2. The dungeons and ESBTS have corrupted the UWO economy so much that KOEI/OGPlanet has no other choice but to reset the server in order to make everything nice and balanced again.

I’ll admit here that the dungeons and ESBTS are NOT how Uncharted Waters was ORIGINALLY meant to be played. There are still many players who are calling for an end to both in UWO, and I sympathize with their concerns. That being said, I personally have no problem with either the dungeons or the ESBTS being in the game. Players can still sail around the world and trade to their hearts content if they want to, and anybody who’s tried farming the dungeons before will tell you that the dungeons, while addicting at first, can get quite boring eventually. Not only that, running the dungeons a little bit can be quite helpful for new players struggling to establish a secure financial base so that they can focus on all the other aspects of UWO.

This is probably why the “majority” of players have not come out against removing the dungeons and ESBTS, and this is also why removing them, like wiping GAMA server clean, will probably do much more harm than good.


Now here’s why I think a server wipe in UWO will be a very bad idea:

1. It can take a VERY LONG TIME to level classes or skills in UWO.

Now of course there are ways to grind more quickly in UWO, but that usually involves things like relentlessly playing UWO during 2x events (such as the one occurring right now on GAMA server) or buying expensive booster items. Some players may be able to do either or both of these things, but I don’t think many players will be willing or able to spend 12 to 16 hours a day grinding away during 2x events or spend a hundred dollars at a time buying all sorts of boosters in order to shortcut this process. Being forced to re-grind skills or classes that you’ve already spent weeks or months grinding WILL lead to burnout. And burnout means players will quit playing UWO altogether. And that’s not a good thing for anybody who cares about UWO, either players or management.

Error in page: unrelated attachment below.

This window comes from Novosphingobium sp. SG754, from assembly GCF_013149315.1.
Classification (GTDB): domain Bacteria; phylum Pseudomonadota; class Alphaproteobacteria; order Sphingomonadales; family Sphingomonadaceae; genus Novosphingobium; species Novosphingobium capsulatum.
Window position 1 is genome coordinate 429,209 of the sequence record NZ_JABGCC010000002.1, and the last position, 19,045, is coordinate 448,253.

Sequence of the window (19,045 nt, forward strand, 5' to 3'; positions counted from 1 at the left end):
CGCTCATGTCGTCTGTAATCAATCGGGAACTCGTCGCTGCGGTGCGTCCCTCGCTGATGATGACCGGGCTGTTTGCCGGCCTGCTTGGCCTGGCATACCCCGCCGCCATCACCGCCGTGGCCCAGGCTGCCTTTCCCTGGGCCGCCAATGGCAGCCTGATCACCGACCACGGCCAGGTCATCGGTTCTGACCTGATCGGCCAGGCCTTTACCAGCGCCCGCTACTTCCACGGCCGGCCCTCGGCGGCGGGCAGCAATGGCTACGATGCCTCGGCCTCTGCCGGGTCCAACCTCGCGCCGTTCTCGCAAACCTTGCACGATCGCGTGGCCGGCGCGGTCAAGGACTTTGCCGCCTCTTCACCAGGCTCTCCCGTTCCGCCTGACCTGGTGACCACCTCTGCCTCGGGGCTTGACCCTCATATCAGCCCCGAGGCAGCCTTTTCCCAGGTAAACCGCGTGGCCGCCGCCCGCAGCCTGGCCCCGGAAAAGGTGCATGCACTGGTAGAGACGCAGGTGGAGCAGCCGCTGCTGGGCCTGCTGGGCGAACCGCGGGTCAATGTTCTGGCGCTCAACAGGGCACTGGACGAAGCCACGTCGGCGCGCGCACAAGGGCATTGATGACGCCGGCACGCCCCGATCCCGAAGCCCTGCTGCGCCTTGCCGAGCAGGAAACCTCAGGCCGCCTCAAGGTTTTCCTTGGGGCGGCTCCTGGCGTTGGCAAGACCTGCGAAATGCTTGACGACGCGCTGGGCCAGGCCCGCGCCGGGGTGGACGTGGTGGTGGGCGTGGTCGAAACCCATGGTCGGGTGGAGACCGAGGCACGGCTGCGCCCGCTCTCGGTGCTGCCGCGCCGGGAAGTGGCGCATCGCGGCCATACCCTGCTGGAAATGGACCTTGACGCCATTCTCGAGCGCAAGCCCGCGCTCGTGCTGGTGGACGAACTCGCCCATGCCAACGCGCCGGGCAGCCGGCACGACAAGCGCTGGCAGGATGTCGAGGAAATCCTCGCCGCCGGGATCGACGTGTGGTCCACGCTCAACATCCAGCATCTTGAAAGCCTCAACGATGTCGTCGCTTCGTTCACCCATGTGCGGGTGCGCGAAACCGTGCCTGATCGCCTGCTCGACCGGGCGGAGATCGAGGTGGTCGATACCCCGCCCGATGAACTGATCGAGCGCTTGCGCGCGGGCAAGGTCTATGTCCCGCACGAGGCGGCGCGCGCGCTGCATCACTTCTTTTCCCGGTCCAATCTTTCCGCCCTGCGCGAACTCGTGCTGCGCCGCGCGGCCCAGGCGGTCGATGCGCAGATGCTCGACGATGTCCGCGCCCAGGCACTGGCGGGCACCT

2. A Server Wipe will lead to ALOT of heated discussion and debate both INSIDE and OUTSIDE Uncharted Waters Online, and this will discourage new players from joining UWO

Like any other commercial product, image/reputation is everything when it comes to a video game. If people do not like your game, they will talk about it openly and quite vociferously. And while there will always be somebody who’ll be unhappy with a video game and who’ll therefore complain about it over and over again (especially around the Internet), having LOTS of people complaining about a video game AT THE SAME TIME is NEVER A GOOD THING. Negative publicity has a way of feeding back upon itself, especially on the Internet, and when lots of people are getting mad about something, that usually tells bystanders that whatever their complaining about is probably a not a good thing to get into.

And that is what a server wipe will do. It’ll lead to LOTS of players (especially Veteran players) quitting Uncharted Waters Online. And while the proponents of server wipes may say something like “good riddens” to these players, not having many experienced players around is just as bad, if not worse, than having few new players around in UWO. And the worse thing about all of this is that it will send a negative message to anyone who is remotely interested in playing Uncharted Waters Online. In other words, veteran players will leave and very few, if any, new players will want to sign up.

One minus One equals Zero.